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Canadian History Readings
Edited and Published by George U. Hay (1900)


The history of Canada is full of incidents of romantic interest, of the details of personal bravery and heroic self-sacrifice, of the struggles of individuals to found for themselves homes amid the wilderness, and to obtain that measure of self-government which helps to establish character and independence. The records of these events, so stimulating and full of interest to the youthful imagination, have not been available to the extent that one might wish. The ordinary school text-book of Canadian history is shorn of much of that interest so attractive to the young. It is crowded with details of facts, that have to be condensed in order to provide a book of a certain number of pages of an unbroken uniformity. There are many books which present with more fullness the events of the story of Canada, but they do not come within the reach of the children in our schools. To make up for this want, a series of Leaflets will be published by the EDUCATIONAL REVIEW, which will present the leading events and persons in our history in such a graphic way as to secure interest and at the same time give instruction. It is hoped that the effort to provide, at a low price, supplementary reading in Canadian history for schools will meet with such encouragement at the outset that a series of Leaflets, covering all periods of our history, will be the result. Many leading writers of Canada have promised assistance, and the names of those who are contributing to the first number should be a guarantee of what may be expected in the future. The aim, first of all, will be to make history instructive. There is no need to sugar-coat such history as ours by trying to make it fascinating as a story. That is only an attempt to deceive children. Let  them be presented with history as history. Let the events tell their own story. Let children, when possible, be brought into contact with original documents, with the historians of the past, and there will soon be a change from the passive hearer of a dull history recitation to the earnest, diligent enquirer after further light.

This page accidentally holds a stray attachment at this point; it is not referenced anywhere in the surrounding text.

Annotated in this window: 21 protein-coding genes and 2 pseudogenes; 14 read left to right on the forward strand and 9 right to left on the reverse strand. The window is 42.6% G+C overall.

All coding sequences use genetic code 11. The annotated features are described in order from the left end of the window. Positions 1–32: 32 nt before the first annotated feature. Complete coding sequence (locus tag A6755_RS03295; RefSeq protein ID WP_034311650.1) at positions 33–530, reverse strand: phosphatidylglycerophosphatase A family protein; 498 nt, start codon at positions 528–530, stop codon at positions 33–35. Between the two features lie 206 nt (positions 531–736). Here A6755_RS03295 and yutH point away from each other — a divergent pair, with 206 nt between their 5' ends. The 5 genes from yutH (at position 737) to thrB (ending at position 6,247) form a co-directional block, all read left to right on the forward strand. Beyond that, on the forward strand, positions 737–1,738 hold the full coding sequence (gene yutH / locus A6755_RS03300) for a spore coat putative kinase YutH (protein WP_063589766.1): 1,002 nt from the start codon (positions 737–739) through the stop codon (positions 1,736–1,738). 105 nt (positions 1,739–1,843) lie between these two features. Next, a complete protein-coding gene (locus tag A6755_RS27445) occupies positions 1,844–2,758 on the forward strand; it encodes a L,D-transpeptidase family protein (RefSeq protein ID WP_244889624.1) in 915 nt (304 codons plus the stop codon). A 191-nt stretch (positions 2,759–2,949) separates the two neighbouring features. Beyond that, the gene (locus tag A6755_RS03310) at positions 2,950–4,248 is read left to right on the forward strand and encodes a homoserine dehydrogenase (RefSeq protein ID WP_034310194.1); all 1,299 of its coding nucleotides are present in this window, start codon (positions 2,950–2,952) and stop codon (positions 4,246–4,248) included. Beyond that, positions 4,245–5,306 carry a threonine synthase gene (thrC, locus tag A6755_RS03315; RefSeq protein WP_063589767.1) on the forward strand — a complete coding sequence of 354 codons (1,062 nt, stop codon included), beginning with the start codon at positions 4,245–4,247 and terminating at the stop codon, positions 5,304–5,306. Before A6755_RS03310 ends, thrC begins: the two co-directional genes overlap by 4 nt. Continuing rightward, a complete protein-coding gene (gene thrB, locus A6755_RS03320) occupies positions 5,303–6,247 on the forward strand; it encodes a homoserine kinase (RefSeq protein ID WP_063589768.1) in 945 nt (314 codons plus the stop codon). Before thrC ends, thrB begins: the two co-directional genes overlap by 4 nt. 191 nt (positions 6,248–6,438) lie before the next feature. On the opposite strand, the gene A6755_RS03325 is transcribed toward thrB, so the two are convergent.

This Series will make it possible for schools with limited library privileges to do history work in the spirit and method of our best equipped institutions, by introducing them to the original sources of our history, and by awakening a spirit of thoughtful investigation, not only in this study, but in literature and science as well. The passages from original authorities will be so selected as to excite the interest and pique the curiosity of intelligent boys and girls, and stimulate them to further research in the sources of our surpassingly rich collection of historical material. Thus, an enthusiasm will be aroused, a love for Canada, for its history, for its institutions, and a keen sympathy with the perils and sufferings of those who have helped to make it.

History so studied will be a happy mean between the delightful amusement of a "fascinating story" and the dry husks of details to be memorized from text-books. If history has not suffered from the former, it has certainly suffered from the latter, in consisting too often of a dreary mass of facts, dates and events with no more coherence than beads upon a string. Another point that the Series has in view, aside from the value of the historical matter contained in it, is the advantage to students of coming in contact with the style of some of our best Canadian writers, and of historians like Champlain, Parkman and others, thus suggesting to them the true way of writing, as well as studying the events of history.

It is upon these lines, then, that the present Series is to be issued, not to take the place of any text-book, but for subsidiary use in our schools, and to aid teachers and students who have limited access to books and documents relating to the history of Canada.

G. U. HAY.

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